Kodak Tmax 3200, Delta 3200 how do they achieve their pushability?

Discussion in 'B&W: Film, Paper, Chemistry' started by Ted Baker, Feb 27, 2018.

  1. cowanw

    cowanw Member

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    Sorry you are certainly correct about Ilford D3200 but I cannot find that information for P 3200. Can you show me that?
     
  2. michael_r

    michael_r Subscriber

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    I can't seem to locate the old tech pub for p3200 but in the latest version on the top of page 2 they talk about the nominal EI being 800-1000 (depending on the developer) and the paragraph then reads "It was determined in a manner published in ISO standards."

    http://imaging.kodakalaris.com/sites/prod/files/files/products/F4001.pdf

    Based on this I would say we're both right. :smile: You are correct - they use the term EI even for the speed determined based on the ISO standard. Thanks for prompting me to re-read the tech sheet.
     
  3. mshchem

    mshchem Subscriber

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    PE's comment about Reversal film is what makes me believe that 3200 is not real. I bought some Ilford 3200 from my dealers freezer. I get better results pushing TMY-2 to 1600 than I get from any 3200 at box speed. To be truthful I tend to shoot the 1600 TMY at 1200 or so.

    Mike
     
  4. DREW WILEY

    DREW WILEY Member

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    I shoot both D3200 and TMZ at 800.
     
  5. OP
    OP
    Ted Baker

    Ted Baker Member

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    It also worth remembering that the ISO test method for reversal film and digital is actually different. Reflecting different constraints and goals.
     
    Last edited: Mar 2, 2018
  6. pentaxuser

    pentaxuser Subscriber

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    Are these 135 or 120 and which film then produces the better print in terms of tones, grain etc

    Thanks

    pentaxuser
     
  7. DREW WILEY

    DREW WILEY Member

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    Of course, speed is dev related, and I use PMK and generally want usable shadow gradation. I shoot D3200 in both 35mm and 120. I've never shot TMZ in anything but 35mm, and have no idea if it will become available in 120. You'll get visible grain regardless. More often I shoot TMY400 because anything faster becomes clumsy for selective focus technique with wider apertures.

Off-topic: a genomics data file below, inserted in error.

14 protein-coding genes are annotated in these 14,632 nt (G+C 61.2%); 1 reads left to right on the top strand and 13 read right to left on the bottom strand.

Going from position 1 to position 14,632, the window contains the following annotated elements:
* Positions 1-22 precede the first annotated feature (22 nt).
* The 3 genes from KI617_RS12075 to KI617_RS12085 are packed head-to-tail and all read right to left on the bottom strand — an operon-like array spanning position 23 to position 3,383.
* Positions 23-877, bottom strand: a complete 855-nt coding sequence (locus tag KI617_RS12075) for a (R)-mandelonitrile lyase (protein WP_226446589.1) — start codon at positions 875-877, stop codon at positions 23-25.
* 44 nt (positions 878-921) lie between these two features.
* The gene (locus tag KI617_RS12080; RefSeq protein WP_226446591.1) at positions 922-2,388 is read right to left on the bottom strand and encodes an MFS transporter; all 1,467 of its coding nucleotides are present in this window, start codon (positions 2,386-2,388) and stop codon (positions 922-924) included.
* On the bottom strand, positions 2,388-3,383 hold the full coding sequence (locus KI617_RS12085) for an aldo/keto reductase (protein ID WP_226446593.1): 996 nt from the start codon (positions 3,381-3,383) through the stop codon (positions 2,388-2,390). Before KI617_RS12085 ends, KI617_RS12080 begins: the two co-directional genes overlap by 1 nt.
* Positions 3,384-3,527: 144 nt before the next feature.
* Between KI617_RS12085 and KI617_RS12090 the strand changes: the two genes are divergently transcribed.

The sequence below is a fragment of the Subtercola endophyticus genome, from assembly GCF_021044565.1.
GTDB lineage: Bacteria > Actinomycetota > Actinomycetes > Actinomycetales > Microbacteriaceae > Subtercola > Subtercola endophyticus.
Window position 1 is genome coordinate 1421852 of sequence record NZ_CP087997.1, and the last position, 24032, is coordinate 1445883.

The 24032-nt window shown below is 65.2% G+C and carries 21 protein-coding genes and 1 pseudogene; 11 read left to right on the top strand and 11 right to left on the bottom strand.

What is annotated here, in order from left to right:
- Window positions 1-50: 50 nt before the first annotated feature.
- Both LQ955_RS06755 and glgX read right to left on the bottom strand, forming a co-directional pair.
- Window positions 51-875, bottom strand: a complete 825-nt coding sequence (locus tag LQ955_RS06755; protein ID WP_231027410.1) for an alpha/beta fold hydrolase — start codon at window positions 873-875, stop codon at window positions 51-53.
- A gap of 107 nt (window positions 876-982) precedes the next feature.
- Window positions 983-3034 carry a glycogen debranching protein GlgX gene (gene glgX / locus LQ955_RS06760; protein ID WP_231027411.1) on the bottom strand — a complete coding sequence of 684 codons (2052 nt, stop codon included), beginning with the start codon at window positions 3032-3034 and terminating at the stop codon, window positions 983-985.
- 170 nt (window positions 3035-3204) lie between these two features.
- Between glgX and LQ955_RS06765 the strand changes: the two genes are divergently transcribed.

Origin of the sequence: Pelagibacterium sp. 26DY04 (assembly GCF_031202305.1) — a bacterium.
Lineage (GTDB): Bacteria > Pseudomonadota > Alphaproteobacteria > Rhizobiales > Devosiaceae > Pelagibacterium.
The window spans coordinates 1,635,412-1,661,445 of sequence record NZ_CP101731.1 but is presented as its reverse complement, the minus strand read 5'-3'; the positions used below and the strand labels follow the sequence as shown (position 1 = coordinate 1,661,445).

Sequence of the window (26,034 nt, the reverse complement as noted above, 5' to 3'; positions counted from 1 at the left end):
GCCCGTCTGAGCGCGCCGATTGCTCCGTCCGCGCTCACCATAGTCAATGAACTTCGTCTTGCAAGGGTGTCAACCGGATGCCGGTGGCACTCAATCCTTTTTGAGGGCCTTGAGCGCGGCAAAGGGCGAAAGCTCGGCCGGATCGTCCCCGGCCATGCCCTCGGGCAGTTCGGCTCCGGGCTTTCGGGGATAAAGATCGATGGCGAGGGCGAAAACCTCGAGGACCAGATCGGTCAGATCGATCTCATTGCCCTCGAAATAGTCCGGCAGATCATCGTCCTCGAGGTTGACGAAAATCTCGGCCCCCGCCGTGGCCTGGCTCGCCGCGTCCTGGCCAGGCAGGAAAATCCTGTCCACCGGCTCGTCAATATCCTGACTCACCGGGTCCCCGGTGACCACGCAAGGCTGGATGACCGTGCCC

8. pentaxuser

    pentaxuser Subscriber

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    I am wondering now if I misunderstood your sentence. I had read it as saying you had shot both D3200 at 800 and TMY at 800 so I was looking to a "compare and contrast" review between negs taken on both films at 800, in, say, similar conditions. It may be that you meant that you have shot D3200 @ 3200 or another speed but not at 800. Thus while you have shot both films in 135 which is helpful for a comparison, then if the film speeds were different a comparison might be more difficult. You have said that "you'll get visible grain regardless" Is this with reference to D3200 only or does it apply to both films at 800?

    My assumption is that in 135 TMY at 800 is going to be less grainy than D3200 at 800 and a doubling of speed with TMY400 to 800 without much in the way of losses is well within its range so all thing being equal and if 800 was the upper limit of speed needed then TMY would be the film to go for. Is this a fair assumption based on your experience with both films?.

    If my assumption is correct then on the grounds of price as well, TMY probably represents better value in the U.S. although a quick check on two major U.K. retailers only admittedly, reveals that there is almost no difference in price between D3200 and TMY in 135.

    Thanks

    pentaxuser
     
  9. DREW WILEY

    DREW WILEY Member

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    No. I shoot TMY400 at ASA 400, and TMZ 3200 as well as Delta 3200 at 800.
     
  10. pentaxuser

    pentaxuser Subscriber

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    Thanks. That clarifies matters. I should have noted that you had mentioned TMZ as the comparison with D3200 . Just to be clear about the nomenclature, TMZ 3200 is the same as Tmax P3200? So how does TMZ 3200 at 800 compare with D3200 at 800 in 135 on a compare and contrast basis?

    pentaxuser
     
  11. DREW WILEY

    DREW WILEY Member

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    Yes.
     
  12. DREW WILEY

    DREW WILEY Member

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    I assume TMZ will be distinctly more contrasty than D3200, esp in the shadows. The grain structure will probably be more distinct too. But I'm basing this on past experience since the new TMZ is not available yet.
     
  13. pentaxuser

    pentaxuser Subscriber